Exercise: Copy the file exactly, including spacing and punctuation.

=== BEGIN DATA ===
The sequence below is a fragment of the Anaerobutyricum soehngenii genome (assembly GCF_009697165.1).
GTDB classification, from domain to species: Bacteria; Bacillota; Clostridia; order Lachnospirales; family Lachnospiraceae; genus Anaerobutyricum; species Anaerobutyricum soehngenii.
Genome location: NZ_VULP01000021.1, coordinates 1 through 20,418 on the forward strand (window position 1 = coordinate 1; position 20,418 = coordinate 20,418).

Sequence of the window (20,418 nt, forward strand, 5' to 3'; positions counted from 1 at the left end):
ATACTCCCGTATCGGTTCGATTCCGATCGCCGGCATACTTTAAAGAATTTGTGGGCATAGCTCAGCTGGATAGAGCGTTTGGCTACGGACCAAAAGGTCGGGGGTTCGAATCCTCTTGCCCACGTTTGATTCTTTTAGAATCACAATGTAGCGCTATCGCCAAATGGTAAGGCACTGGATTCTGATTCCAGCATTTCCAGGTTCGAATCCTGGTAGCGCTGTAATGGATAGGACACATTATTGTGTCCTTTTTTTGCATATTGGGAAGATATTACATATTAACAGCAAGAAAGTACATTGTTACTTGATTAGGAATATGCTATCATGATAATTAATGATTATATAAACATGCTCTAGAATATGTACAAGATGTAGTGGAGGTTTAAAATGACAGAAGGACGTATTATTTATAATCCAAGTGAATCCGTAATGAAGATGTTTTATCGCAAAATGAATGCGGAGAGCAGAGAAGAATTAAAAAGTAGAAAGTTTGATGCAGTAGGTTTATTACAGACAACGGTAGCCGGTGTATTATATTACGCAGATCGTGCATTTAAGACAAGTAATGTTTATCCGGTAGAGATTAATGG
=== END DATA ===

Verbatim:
The sequence below is a fragment of the Anaerobutyricum soehngenii genome (assembly GCF_009697165.1).
GTDB classification, from domain to species: Bacteria; Bacillota; Clostridia; order Lachnospirales; family Lachnospiraceae; genus Anaerobutyricum; species Anaerobutyricum soehngenii.
Genome location: NZ_VULP01000021.1, coordinates 1 through 20,418 on the forward strand (window position 1 = coordinate 1; position 20,418 = coordinate 20,418).

Sequence of the window (20,418 nt, forward strand, 5' to 3'; positions counted from 1 at the left end):
ATACTCCCGTATCGGTTCGATTCCGATCGCCGGCATACTTTAAAGAATTTGTGGGCATAGCTCAGCTGGATAGAGCGTTTGGCTACGGACCAAAAGGTCGGGGGTTCGAATCCTCTTGCCCACGTTTGATTCTTTTAGAATCACAATGTAGCGCTATCGCCAAATGGTAAGGCACTGGATTCTGATTCCAGCATTTCCAGGTTCGAATCCTGGTAGCGCTGTAATGGATAGGACACATTATTGTGTCCTTTTTTTGCATATTGGGAAGATATTACATATTAACAGCAAGAAAGTACATTGTTACTTGATTAGGAATATGCTATCATGATAATTAATGATTATATAAACATGCTCTAGAATATGTACAAGATGTAGTGGAGGTTTAAAATGACAGAAGGACGTATTATTTATAATCCAAGTGAATCCGTAATGAAGATGTTTTATCGCAAAATGAATGCGGAGAGCAGAGAAGAATTAAAAAGTAGAAAGTTTGATGCAGTAGGTTTATTACAGACAACGGTAGCCGGTGTATTATATTACGCAGATCGTGCATTTAAGACAAGTAATGTTTATCCGGTAGAGATTAATGG